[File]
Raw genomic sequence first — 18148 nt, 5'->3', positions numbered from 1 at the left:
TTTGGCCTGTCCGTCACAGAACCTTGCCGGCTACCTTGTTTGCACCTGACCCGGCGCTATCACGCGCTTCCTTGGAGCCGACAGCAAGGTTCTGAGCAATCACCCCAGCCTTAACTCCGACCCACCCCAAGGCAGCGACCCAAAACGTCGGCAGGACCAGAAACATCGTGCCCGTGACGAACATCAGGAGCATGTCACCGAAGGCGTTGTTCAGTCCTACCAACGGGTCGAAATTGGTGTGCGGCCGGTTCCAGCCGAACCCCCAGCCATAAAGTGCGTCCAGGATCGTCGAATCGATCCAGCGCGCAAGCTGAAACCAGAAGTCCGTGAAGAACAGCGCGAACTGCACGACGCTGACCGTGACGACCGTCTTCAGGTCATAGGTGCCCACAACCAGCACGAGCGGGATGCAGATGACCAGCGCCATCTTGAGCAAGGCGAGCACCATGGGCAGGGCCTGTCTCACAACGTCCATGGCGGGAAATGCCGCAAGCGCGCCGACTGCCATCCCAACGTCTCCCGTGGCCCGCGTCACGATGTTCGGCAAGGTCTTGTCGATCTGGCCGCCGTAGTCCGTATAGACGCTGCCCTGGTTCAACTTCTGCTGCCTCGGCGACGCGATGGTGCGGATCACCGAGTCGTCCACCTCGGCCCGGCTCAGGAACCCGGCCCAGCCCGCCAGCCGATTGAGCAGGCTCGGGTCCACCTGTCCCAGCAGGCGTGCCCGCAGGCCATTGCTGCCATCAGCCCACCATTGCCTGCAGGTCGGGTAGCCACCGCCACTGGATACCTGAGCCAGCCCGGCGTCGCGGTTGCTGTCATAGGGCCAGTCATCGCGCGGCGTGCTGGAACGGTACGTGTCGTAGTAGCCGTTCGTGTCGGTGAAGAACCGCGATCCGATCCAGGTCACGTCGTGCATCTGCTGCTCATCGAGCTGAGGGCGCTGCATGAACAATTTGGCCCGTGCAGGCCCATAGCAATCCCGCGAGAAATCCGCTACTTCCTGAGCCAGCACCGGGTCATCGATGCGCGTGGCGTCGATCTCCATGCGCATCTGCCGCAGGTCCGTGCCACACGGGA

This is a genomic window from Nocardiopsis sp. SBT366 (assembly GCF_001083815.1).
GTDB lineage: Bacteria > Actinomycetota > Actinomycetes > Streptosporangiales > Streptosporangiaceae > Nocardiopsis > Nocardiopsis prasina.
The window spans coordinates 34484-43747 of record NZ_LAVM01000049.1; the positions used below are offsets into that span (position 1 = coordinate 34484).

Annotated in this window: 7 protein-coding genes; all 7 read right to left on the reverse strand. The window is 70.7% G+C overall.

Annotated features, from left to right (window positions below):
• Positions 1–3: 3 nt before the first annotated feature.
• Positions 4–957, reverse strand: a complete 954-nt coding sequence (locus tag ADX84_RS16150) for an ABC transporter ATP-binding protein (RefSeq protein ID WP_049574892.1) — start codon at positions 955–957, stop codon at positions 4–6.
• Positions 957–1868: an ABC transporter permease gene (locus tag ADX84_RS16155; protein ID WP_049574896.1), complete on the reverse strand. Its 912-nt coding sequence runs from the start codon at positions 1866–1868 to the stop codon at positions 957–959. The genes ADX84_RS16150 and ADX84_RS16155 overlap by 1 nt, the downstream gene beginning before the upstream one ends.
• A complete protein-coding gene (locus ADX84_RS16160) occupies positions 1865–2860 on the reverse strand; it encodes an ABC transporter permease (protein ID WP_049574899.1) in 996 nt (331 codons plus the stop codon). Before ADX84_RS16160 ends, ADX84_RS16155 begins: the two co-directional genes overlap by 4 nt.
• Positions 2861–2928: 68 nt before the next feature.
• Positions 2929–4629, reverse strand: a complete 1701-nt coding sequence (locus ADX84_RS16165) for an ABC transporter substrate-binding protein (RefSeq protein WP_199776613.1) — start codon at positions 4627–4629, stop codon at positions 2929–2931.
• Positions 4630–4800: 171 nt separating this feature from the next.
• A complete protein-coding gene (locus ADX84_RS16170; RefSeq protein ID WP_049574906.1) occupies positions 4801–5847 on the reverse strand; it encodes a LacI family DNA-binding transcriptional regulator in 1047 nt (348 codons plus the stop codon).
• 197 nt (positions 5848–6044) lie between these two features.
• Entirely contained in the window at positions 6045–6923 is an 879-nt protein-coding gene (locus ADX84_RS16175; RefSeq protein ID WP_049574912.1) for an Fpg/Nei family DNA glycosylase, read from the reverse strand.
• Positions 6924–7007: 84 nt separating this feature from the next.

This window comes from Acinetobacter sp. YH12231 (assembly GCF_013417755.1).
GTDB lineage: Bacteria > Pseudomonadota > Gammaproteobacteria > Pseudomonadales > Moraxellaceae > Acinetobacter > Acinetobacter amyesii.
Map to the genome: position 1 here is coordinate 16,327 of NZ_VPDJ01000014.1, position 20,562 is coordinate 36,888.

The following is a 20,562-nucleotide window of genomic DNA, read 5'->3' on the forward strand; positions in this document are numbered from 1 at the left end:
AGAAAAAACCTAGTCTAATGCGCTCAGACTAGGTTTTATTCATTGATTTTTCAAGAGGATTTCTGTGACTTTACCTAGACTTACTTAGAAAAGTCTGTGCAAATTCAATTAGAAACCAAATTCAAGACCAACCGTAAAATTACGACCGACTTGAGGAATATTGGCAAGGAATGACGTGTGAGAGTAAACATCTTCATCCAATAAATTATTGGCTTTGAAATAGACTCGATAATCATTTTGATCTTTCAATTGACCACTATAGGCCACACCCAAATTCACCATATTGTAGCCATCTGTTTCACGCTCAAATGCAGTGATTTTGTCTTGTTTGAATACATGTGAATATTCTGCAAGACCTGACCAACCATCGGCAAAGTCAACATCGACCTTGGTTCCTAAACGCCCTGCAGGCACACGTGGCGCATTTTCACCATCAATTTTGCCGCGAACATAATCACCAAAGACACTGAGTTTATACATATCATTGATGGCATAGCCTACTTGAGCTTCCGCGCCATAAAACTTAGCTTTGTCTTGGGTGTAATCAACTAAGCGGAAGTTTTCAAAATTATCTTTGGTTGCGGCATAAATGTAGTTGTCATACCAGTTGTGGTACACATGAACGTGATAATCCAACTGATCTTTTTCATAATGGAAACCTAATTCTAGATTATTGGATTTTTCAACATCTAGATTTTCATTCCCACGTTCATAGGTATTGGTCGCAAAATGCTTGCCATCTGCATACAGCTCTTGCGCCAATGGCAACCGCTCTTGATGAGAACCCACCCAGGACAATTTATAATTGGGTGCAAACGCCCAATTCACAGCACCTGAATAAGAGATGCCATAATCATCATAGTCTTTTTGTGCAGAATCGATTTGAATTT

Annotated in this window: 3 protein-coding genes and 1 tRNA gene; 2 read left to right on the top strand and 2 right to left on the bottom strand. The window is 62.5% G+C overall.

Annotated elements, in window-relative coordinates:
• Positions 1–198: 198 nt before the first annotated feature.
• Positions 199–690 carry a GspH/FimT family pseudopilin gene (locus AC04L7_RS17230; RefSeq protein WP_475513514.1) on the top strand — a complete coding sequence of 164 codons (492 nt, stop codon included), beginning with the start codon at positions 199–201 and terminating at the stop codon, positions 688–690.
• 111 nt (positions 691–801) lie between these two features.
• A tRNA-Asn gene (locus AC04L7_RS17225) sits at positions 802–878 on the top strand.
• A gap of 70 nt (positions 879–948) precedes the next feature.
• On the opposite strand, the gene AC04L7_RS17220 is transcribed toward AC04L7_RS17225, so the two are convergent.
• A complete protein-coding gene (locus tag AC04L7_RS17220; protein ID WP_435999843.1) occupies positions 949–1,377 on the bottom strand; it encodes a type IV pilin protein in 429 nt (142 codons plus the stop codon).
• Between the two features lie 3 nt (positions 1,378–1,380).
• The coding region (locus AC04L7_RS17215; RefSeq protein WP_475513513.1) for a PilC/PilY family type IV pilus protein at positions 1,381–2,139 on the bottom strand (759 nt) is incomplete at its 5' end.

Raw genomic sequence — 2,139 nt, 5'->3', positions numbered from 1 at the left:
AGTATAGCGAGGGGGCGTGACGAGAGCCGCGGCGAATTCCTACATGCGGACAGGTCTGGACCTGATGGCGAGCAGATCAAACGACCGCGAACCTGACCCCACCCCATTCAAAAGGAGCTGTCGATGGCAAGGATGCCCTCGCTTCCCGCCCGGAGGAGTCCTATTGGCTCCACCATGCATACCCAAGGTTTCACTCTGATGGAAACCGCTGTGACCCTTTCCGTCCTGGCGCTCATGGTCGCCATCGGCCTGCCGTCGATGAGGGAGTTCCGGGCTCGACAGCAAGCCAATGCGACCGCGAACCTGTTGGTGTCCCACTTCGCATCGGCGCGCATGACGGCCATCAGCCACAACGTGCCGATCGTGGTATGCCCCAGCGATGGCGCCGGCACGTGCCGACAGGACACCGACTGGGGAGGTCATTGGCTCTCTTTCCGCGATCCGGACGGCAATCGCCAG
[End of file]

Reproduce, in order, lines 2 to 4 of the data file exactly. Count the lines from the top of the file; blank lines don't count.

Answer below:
TTTGGCCTGTCCGTCACAGAACCTTGCCGGCTACCTTGTTTGCACCTGACCCGGCGCTATCACGCGCTTCCTTGGAGCCGACAGCAAGGTTCTGAGCAATCACCCCAGCCTTAACTCCGACCCACCCCAAGGCAGCGACCCAAAACGTCGGCAGGACCAGAAACATCGTGCCCGTGACGAACATCAGGAGCATGTCACCGAAGGCGTTGTTCAGTCCTACCAACGGGTCGAAATTGGTGTGCGGCCGGTTCCAGCCGAACCCCCAGCCATAAAGTGCGTCCAGGATCGTCGAATCGATCCAGCGCGCAAGCTGAAACCAGAAGTCCGTGAAGAACAGCGCGAACTGCACGACGCTGACCGTGACGACCGTCTTCAGGTCATAGGTGCCCACAACCAGCACGAGCGGGATGCAGATGACCAGCGCCATCTTGAGCAAGGCGAGCACCATGGGCAGGGCCTGTCTCACAACGTCCATGGCGGGAAATGCCGCAAGCGCGCCGACTGCCATCCCAACGTCTCCCGTGGCCCGCGTCACGATGTTCGGCAAGGTCTTGTCGATCTGGCCGCCGTAGTCCGTATAGACGCTGCCCTGGTTCAACTTCTGCTGCCTCGGCGACGCGATGGTGCGGATCACCGAGTCGTCCACCTCGGCCCGGCTCAGGAACCCGGCCCAGCCCGCCAGCCGATTGAGCAGGCTCGGGTCCACCTGTCCCAGCAGGCGTGCCCGCAGGCCATTGCTGCCATCAGCCCACCATTGCCTGCAGGTCGGGTAGCCACCGCCACTGGATACCTGAGCCAGCCCGGCGTCGCGGTTGCTGTCATAGGGCCAGTCATCGCGCGGCGTGCTGGAACGGTACGTGTCGTAGTAGCCGTTCGTGTCGGTGAAGAACCGCGATCCGATCCAGGTCACGTCGTGCATCTGCTGCTCATCGAGCTGAGGGCGCTGCATGAACAATTTGGCCCGTGCAGGCCCATAGCAATCCCGCGAGAAATCCGCTACTTCCTGAGCCAGCACCGGGTCATCGATGCGCGTGGCGTCGATCTCCATGCGCATCTGCCGCAGGTCCGTGCCACACGGGA

This is a genomic window from Nocardiopsis sp. SBT366 (assembly GCF_001083815.1).
GTDB lineage: Bacteria > Actinomycetota > Actinomycetes > Streptosporangiales > Streptosporangiaceae > Nocardiopsis > Nocardiopsis prasina.